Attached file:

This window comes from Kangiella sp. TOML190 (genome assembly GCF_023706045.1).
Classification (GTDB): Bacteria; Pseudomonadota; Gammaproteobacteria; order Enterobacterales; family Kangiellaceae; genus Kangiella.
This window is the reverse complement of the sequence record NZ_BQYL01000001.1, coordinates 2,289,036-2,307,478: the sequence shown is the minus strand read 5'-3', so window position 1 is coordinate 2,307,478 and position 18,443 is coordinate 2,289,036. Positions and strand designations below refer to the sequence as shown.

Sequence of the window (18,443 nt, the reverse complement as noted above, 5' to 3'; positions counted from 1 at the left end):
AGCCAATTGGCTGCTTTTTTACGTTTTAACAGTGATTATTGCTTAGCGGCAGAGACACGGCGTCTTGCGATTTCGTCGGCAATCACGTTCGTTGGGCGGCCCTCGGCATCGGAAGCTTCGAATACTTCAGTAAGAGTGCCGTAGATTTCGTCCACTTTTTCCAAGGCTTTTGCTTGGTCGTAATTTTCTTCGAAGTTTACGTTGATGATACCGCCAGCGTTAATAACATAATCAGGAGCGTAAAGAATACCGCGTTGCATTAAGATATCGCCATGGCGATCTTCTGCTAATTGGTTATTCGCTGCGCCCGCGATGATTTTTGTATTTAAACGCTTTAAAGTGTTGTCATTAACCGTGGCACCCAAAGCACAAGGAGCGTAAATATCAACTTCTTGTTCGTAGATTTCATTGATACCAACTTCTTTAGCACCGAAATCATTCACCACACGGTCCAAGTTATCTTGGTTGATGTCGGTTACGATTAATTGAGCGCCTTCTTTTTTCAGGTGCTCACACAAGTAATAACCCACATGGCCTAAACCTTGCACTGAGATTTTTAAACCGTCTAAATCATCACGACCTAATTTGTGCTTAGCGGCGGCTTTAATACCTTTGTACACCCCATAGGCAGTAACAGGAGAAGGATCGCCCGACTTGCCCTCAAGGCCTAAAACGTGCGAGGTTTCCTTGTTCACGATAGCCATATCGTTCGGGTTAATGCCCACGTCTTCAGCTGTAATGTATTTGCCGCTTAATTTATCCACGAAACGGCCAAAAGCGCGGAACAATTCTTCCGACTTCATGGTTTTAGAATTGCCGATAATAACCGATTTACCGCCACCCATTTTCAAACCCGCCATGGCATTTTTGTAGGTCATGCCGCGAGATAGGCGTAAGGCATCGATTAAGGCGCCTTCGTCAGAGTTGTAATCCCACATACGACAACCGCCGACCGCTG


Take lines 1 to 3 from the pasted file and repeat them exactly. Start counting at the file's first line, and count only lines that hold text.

This window comes from Kangiella sp. TOML190 (genome assembly GCF_023706045.1).
Classification (GTDB): Bacteria; Pseudomonadota; Gammaproteobacteria; order Enterobacterales; family Kangiellaceae; genus Kangiella.
This window is the reverse complement of the sequence record NZ_BQYL01000001.1, coordinates 2,289,036-2,307,478: the sequence shown is the minus strand read 5'-3', so window position 1 is coordinate 2,307,478 and position 18,443 is coordinate 2,289,036. Positions and strand designations below refer to the sequence as shown.